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Survey: Women and People of Color Aren’t Advancing to Higher Faculty Ranks at the Same Rate as White Men

New research from CUPA-HR on the state of the faculty workforce in higher education shows that despite some growth in representation among tenure-track women and faculty of color in new hires, advancement to higher faculty ranks remains a barrier.Istockphoto 1216637002 612x612

The research points out that these promotion gaps are found in every faculty discipline.  The Faculty in Higher Education Survey, a comprehensive data source that collects salary and demographic data by tenure status, rank, and faculty discipline, to evaluate representation and pay equity for women and faculty of color from 2016-17 to 2022-23 noted that women and faculty of color are not being promoted to senior faculty ranks at the same rate as white men. The data also show that women, Black, and Hispanic or Latina/o faculty are better represented in non-tenure-track than in tenure-track positions, and that pay gaps in non-tenure-track positions persist for these groups.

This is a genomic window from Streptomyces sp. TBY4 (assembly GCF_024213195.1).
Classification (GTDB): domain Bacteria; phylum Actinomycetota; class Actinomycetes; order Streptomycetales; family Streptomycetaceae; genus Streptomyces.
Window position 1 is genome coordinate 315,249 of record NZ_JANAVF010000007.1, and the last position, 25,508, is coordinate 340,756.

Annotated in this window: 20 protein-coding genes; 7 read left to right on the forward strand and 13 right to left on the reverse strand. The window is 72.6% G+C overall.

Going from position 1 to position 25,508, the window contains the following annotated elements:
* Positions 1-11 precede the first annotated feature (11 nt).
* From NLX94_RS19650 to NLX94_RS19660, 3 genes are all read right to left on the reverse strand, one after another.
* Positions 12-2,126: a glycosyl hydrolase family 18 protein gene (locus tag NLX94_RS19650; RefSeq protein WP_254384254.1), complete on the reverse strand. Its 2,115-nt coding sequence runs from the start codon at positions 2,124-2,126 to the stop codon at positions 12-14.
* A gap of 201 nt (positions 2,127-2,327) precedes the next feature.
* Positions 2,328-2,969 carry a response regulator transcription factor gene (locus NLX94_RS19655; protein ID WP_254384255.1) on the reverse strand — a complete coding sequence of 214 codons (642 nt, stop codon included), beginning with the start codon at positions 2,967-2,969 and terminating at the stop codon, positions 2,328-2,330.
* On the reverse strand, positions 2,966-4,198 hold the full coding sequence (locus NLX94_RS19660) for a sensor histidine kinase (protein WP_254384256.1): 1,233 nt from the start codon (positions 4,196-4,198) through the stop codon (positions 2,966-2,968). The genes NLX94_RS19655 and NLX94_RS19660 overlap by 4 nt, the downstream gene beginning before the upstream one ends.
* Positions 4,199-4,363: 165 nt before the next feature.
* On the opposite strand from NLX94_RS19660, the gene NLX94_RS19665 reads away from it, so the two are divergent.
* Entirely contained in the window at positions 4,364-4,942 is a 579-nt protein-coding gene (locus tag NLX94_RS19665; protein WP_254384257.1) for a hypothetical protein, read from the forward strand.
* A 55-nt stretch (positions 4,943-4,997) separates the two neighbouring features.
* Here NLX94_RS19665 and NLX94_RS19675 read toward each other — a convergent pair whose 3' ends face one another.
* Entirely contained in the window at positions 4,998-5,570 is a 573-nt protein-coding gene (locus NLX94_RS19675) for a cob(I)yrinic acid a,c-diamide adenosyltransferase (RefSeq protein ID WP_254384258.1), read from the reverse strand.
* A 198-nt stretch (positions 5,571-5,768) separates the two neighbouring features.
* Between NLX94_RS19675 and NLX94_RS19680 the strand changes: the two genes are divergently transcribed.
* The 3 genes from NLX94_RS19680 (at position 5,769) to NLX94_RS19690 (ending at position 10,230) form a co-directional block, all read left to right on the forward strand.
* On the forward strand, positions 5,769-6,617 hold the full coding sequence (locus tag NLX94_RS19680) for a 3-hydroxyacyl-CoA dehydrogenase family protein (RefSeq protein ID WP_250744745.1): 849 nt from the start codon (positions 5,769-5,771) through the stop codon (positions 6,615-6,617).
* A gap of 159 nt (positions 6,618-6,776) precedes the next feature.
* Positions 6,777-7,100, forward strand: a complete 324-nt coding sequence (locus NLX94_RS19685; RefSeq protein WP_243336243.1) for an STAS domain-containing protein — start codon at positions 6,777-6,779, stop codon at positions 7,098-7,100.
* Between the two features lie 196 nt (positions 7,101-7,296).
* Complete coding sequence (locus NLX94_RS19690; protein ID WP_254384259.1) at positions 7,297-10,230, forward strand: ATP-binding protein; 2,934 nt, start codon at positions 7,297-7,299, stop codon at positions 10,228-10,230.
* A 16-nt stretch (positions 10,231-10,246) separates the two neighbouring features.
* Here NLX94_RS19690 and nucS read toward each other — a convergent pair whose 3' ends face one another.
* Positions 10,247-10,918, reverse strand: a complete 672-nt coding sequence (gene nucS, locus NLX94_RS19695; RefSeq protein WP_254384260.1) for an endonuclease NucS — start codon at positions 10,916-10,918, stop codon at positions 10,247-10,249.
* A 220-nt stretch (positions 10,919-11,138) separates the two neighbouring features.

Combined with the fact that these groups are less likely to be promoted to higher ranks in tenure-track positions, the result is that a substantial segment of faculty, primarily women and people of color, are employed in positions that pay lower salaries throughout their careers    

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A New Track: Fostering Diversity and Equity in Athletics